The Court of Appeal’s decision in Mancinelli v. Royal Bank of Canada is now a leading decision on the addition of a defendant to proceeding after the presumptive expiry of the limitation period. The Court set out the test, and held that it applies equally to limitations periods that are not subject to the discovery provisions in the Limitation Act:
 When a person opposes a plaintiff’s motion to add it as a defendant on the basis of the apparent expiry of a limitation period, the motion judge is entitled to assess the record to determine whether, as a question of fact, there is a reasonable explanation on proper evidence as to why the plaintiff could not have discovered its claim through the exercise of reasonable diligence. If the plaintiff does not raise any credibility issue or issue of fact about when its claim was discovered that would merit consideration on a summary judgment motion or a trial and there is no reasonable explanation on the evidence as to why the plaintiff could not have discovered the claim by exercising reasonable diligence, the motion judge may deny the plaintiff’s motion: Arcari v. Dawson, 2016 ONCA 715 (CanLII), 134 O.R. (3d) 36, at para. 10.
 However, the evidentiary threshold that must be met by a plaintiff on such a motion is low: Pepper v. Zellers Inc. (2006), 2006 CanLII 42355 (ON CA), 83 O.R. (3d) 648 (C.A.), at para. 14; Burtch v. Barnes Estate (2006), 2006 CanLII 12955 (ON CA), 80 O.R. (3d) 365, at paras. 26-27. The plaintiff’s explanation should be given a “generous reading”: Wakelin v. Gourley (2005), 2005 CanLII 23123 (ON SC), 76 O.R. (3d) 272, at para.15, aff’d 2006 CarswellOnt 286 (Div. Ct.). Whether the plaintiff and its counsel acted with reasonable diligence must be considered in context: Fanshawe College of Applied Arts and Technology v. Sony Optiarc Inc., 2014 ONSC 2856, at para. 45 (the “Fanshawe Pleadings Motion”.)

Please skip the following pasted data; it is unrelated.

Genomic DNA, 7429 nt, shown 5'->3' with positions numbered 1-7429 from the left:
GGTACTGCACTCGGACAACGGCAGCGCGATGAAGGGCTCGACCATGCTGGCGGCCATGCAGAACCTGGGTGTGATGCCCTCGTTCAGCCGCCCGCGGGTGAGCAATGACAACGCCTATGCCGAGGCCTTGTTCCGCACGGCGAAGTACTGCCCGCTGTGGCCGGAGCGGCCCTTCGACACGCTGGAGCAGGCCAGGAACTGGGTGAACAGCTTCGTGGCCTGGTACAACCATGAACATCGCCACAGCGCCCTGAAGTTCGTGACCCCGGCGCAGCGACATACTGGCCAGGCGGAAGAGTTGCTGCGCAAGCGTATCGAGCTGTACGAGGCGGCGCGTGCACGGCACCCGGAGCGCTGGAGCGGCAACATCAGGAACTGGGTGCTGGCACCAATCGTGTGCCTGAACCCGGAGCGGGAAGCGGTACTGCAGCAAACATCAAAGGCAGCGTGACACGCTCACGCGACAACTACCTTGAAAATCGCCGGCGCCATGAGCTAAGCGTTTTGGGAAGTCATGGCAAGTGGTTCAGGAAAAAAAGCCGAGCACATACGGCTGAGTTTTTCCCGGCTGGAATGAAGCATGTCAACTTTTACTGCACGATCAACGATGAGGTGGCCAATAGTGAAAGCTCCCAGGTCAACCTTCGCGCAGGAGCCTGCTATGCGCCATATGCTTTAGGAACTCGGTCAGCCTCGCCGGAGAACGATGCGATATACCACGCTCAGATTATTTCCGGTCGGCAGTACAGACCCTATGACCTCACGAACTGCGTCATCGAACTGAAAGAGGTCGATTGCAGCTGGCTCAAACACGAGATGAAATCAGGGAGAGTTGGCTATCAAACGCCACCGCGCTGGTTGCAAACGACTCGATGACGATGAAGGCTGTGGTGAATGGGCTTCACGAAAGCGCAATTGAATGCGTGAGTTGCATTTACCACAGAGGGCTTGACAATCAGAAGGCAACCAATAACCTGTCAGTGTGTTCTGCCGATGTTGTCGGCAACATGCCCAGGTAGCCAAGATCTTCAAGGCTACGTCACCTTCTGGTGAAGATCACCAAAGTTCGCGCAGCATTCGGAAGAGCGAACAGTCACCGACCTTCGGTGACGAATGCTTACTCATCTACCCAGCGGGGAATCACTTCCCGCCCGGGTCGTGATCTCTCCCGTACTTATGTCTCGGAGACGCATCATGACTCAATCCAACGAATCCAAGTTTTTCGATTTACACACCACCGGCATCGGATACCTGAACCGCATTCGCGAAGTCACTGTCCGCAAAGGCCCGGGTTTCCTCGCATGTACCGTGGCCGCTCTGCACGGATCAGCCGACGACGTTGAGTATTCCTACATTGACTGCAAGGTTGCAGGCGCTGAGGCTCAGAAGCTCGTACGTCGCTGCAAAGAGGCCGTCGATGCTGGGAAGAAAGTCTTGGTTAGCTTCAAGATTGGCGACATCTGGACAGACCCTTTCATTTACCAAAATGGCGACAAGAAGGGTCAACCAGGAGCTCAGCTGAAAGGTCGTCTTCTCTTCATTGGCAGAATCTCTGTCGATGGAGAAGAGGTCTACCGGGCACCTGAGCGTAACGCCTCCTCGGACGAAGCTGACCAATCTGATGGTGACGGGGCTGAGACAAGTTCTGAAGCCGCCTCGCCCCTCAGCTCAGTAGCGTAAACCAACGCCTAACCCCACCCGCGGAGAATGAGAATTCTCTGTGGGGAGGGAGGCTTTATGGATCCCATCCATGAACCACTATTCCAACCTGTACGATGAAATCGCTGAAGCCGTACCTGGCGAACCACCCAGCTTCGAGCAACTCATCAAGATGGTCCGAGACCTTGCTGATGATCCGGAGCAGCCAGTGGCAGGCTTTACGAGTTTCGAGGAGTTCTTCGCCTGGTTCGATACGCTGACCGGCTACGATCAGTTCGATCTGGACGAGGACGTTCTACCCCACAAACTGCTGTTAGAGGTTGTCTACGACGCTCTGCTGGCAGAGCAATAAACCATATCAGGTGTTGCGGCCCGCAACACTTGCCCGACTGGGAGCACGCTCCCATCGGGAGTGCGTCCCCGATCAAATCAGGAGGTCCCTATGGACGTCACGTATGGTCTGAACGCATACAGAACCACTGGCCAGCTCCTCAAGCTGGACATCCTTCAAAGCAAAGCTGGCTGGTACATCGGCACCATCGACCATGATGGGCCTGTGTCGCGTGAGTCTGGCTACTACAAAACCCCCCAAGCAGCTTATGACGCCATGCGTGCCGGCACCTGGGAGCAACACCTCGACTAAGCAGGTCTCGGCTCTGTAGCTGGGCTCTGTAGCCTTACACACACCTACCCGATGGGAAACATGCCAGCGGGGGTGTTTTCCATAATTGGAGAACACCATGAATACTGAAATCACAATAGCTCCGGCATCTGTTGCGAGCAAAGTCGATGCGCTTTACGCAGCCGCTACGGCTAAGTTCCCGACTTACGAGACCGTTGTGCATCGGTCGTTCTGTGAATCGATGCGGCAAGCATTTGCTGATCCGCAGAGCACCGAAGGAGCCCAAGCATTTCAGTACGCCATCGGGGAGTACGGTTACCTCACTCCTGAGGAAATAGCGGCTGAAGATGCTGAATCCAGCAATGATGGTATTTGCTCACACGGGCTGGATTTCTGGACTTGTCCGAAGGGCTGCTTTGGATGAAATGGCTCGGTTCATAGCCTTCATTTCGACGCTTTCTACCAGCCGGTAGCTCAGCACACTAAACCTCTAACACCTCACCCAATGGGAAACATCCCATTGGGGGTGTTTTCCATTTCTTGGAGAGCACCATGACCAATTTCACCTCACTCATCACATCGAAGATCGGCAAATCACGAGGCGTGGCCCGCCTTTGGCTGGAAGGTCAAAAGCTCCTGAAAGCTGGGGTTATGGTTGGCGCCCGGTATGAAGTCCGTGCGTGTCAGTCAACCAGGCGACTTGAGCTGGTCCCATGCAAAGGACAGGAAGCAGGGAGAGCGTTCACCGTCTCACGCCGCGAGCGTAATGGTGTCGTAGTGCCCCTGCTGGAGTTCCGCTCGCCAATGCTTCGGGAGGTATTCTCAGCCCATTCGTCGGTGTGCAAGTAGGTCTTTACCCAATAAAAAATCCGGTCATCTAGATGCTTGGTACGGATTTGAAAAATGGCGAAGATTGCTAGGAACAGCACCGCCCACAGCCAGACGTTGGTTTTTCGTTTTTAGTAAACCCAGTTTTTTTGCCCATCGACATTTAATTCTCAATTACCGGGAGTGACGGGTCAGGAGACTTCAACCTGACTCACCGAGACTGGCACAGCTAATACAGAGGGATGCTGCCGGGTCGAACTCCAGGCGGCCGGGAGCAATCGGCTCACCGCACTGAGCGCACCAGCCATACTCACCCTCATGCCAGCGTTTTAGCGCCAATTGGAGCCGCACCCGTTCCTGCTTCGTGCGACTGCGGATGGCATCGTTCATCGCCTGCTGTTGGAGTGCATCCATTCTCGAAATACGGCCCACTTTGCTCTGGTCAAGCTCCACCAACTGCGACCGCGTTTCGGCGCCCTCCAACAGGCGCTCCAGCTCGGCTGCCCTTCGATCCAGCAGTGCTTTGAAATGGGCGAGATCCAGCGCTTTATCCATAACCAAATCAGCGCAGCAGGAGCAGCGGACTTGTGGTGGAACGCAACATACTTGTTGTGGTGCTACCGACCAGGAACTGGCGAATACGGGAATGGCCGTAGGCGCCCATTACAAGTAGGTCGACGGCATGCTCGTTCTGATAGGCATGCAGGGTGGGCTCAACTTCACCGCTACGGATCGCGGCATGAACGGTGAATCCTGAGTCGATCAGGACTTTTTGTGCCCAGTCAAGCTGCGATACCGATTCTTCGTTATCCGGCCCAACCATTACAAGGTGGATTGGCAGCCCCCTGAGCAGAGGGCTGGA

While Arcari, Pepper and Wakelin dealt with motions to add defendants that were opposed based on the apparent expiry of the limitation period under the Act, the same approach, and the same low threshold, is warranted where the motion is opposed or also opposed based on the apparent expiry of any statutory limitation period subject to the discoverability principle: see, for example, Fanshawe Pleadings Motion.
 A plaintiff’s failure to take reasonable steps to investigate a claim is not a stand-alone or independent ground to find a claim out of time. Instead, the reasonable steps a plaintiff ought to take is a relevant consideration in deciding when a claim is discoverable under s. 5(1)(b): Galota v. Festival Hall Developments Ltd., 2016 ONCA 585 (CanLII), 133 O.R. (3d) (C.A.), at para. 23; Fennel v. Deol, 2016 ONCA 249 (CanLII), 265 A.C.W.S. (3d) 1029, at paras. 18, 24.
 Where the issue on a motion to add a defendant is due diligence, the motion judge will not be in a position to dismiss the plaintiff’s motion in the absence of evidence that the plaintiff could have obtained the requisite information with due diligence, and by when the plaintiff could have obtained such information, such that there is no issue of credibility or fact warranting a trial or summary judgment motion: Wong v. Adler (2004), 2004 CanLII 8228 (ON SC), 70 O.R. (3d) 460 (Ont Master), at para. 45; Pepper, at para. 18.
The Court overturned the motion judge’s decision (which I noted for its summary of the relevant principles) for applying too high a standard to high an evidentiary threshold.
 In the context of a motion to add defendants in a class action alleging a secret conspiracy brought before any statements of defence had been filed or any discoveries had taken place, the motion judge required the appellants to meet too high an evidentiary threshold.